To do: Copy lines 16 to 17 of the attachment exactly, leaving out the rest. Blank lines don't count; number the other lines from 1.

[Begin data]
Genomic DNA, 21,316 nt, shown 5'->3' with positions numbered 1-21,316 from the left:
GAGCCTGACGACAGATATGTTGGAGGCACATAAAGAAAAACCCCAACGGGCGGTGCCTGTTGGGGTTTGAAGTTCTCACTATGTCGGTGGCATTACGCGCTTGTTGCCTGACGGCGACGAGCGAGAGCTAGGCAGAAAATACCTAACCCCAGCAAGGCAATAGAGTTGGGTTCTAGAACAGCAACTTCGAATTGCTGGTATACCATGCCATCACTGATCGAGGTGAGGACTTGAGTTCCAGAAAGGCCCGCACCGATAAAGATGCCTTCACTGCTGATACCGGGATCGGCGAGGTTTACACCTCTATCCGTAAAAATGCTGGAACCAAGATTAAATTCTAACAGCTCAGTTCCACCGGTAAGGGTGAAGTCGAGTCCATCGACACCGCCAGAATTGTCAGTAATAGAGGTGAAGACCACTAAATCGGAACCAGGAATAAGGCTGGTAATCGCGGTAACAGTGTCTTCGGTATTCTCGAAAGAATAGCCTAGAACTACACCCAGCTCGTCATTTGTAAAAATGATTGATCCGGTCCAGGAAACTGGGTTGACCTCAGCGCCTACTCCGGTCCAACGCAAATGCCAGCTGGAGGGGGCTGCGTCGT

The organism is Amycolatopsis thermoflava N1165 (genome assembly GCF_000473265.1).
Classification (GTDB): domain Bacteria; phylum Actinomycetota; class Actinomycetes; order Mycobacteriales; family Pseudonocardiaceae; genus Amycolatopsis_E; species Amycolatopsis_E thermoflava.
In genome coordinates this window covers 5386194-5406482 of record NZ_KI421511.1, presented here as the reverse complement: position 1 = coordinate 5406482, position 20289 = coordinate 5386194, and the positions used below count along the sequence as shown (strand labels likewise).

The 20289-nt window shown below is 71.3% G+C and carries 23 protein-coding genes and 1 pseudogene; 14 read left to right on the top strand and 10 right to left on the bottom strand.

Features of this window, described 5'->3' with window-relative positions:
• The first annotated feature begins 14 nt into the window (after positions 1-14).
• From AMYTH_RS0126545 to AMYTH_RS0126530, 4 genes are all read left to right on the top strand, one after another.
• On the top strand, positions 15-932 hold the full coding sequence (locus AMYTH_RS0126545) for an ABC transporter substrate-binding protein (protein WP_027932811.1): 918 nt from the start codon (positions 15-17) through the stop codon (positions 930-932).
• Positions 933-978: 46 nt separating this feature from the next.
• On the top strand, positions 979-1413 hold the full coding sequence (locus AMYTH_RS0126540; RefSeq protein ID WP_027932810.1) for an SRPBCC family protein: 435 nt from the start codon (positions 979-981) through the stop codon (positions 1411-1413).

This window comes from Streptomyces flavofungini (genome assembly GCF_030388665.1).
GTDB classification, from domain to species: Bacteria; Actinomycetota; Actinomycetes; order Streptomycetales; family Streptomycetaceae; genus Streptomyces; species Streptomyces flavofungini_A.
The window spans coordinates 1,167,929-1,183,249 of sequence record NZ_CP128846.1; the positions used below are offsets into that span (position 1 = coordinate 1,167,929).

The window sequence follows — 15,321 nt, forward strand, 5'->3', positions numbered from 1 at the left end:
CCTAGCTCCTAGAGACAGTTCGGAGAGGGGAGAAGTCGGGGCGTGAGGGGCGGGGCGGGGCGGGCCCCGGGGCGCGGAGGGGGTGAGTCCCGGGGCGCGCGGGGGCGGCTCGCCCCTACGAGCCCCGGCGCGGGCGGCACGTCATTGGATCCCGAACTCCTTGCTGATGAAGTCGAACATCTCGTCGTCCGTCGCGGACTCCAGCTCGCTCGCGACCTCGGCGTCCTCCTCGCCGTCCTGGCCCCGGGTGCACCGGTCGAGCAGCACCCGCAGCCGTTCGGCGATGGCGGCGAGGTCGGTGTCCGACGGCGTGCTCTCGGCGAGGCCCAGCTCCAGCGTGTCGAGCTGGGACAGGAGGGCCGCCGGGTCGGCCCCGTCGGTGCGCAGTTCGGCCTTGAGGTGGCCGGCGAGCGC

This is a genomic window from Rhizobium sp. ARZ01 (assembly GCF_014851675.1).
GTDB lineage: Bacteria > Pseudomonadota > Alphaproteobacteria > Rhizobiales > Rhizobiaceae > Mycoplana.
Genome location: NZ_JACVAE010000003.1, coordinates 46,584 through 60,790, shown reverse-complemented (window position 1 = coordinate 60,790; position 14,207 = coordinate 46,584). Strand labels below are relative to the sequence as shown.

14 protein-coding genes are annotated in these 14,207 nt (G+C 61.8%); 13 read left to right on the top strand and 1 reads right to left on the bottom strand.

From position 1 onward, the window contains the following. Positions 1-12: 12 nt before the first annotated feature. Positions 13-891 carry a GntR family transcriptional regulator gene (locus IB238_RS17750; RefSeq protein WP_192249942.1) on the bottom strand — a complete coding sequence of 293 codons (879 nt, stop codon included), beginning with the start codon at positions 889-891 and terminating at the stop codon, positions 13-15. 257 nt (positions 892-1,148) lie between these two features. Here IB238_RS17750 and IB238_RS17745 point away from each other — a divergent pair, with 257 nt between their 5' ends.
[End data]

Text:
The window sequence follows — 15,321 nt, forward strand, 5'->3', positions numbered from 1 at the left end:
CCTAGCTCCTAGAGACAGTTCGGAGAGGGGAGAAGTCGGGGCGTGAGGGGCGGGGCGGGGCGGGCCCCGGGGCGCGGAGGGGGTGAGTCCCGGGGCGCGCGGGGGCGGCTCGCCCCTACGAGCCCCGGCGCGGGCGGCACGTCATTGGATCCCGAACTCCTTGCTGATGAAGTCGAACATCTCGTCGTCCGTCGCGGACTCCAGCTCGCTCGCGACCTCGGCGTCCTCCTCGCCGTCCTGGCCCCGGGTGCACCGGTCGAGCAGCACCCGCAGCCGTTCGGCGATGGCGGCGAGGTCGGTGTCCGACGGCGTGCTCTCGGCGAGGCCCAGCTCCAGCGTGTCGAGCTGGGACAGGAGGGCCGCCGGGTCGGCCCCGTCGGTGCGCAGTTCGGCCTTGAGGTGGCCGGCGAGCGC